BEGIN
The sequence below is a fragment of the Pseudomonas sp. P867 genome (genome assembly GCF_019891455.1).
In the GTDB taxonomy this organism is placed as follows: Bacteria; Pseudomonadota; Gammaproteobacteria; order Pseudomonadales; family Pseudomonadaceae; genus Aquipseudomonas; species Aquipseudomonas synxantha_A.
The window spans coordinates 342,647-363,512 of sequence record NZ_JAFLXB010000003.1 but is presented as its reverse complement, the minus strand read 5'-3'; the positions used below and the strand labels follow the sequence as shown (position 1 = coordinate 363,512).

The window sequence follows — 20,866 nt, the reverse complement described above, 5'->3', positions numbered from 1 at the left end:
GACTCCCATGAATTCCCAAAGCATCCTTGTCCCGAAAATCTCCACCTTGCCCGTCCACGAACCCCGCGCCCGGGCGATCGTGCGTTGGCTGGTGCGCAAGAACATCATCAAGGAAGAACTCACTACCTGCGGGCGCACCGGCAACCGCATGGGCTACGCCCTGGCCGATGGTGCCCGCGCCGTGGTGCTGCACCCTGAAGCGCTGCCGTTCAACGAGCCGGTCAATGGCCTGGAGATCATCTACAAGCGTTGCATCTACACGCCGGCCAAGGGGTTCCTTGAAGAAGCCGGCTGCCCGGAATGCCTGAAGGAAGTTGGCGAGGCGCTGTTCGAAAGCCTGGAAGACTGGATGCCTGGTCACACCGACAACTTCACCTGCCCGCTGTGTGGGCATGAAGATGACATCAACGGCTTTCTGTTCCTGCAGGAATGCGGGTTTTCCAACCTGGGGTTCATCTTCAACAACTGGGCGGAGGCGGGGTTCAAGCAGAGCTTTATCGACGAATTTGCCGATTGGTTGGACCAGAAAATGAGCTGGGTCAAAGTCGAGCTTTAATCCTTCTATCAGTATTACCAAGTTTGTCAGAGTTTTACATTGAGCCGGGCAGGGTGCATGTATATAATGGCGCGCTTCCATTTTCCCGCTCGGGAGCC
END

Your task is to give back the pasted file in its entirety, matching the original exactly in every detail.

The sequence below is a fragment of the Pseudomonas sp. P867 genome (genome assembly GCF_019891455.1).
In the GTDB taxonomy this organism is placed as follows: Bacteria; Pseudomonadota; Gammaproteobacteria; order Pseudomonadales; family Pseudomonadaceae; genus Aquipseudomonas; species Aquipseudomonas synxantha_A.
The window spans coordinates 342,647-363,512 of sequence record NZ_JAFLXB010000003.1 but is presented as its reverse complement, the minus strand read 5'-3'; the positions used below and the strand labels follow the sequence as shown (position 1 = coordinate 363,512).

The window sequence follows — 20,866 nt, the reverse complement described above, 5'->3', positions numbered from 1 at the left end:
GACTCCCATGAATTCCCAAAGCATCCTTGTCCCGAAAATCTCCACCTTGCCCGTCCACGAACCCCGCGCCCGGGCGATCGTGCGTTGGCTGGTGCGCAAGAACATCATCAAGGAAGAACTCACTACCTGCGGGCGCACCGGCAACCGCATGGGCTACGCCCTGGCCGATGGTGCCCGCGCCGTGGTGCTGCACCCTGAAGCGCTGCCGTTCAACGAGCCGGTCAATGGCCTGGAGATCATCTACAAGCGTTGCATCTACACGCCGGCCAAGGGGTTCCTTGAAGAAGCCGGCTGCCCGGAATGCCTGAAGGAAGTTGGCGAGGCGCTGTTCGAAAGCCTGGAAGACTGGATGCCTGGTCACACCGACAACTTCACCTGCCCGCTGTGTGGGCATGAAGATGACATCAACGGCTTTCTGTTCCTGCAGGAATGCGGGTTTTCCAACCTGGGGTTCATCTTCAACAACTGGGCGGAGGCGGGGTTCAAGCAGAGCTTTATCGACGAATTTGCCGATTGGTTGGACCAGAAAATGAGCTGGGTCAAAGTCGAGCTTTAATCCTTCTATCAGTATTACCAAGTTTGTCAGAGTTTTACATTGAGCCGGGCAGGGTGCATGTATATAATGGCGCGCTTCCATTTTCCCGCTCGGGAGCC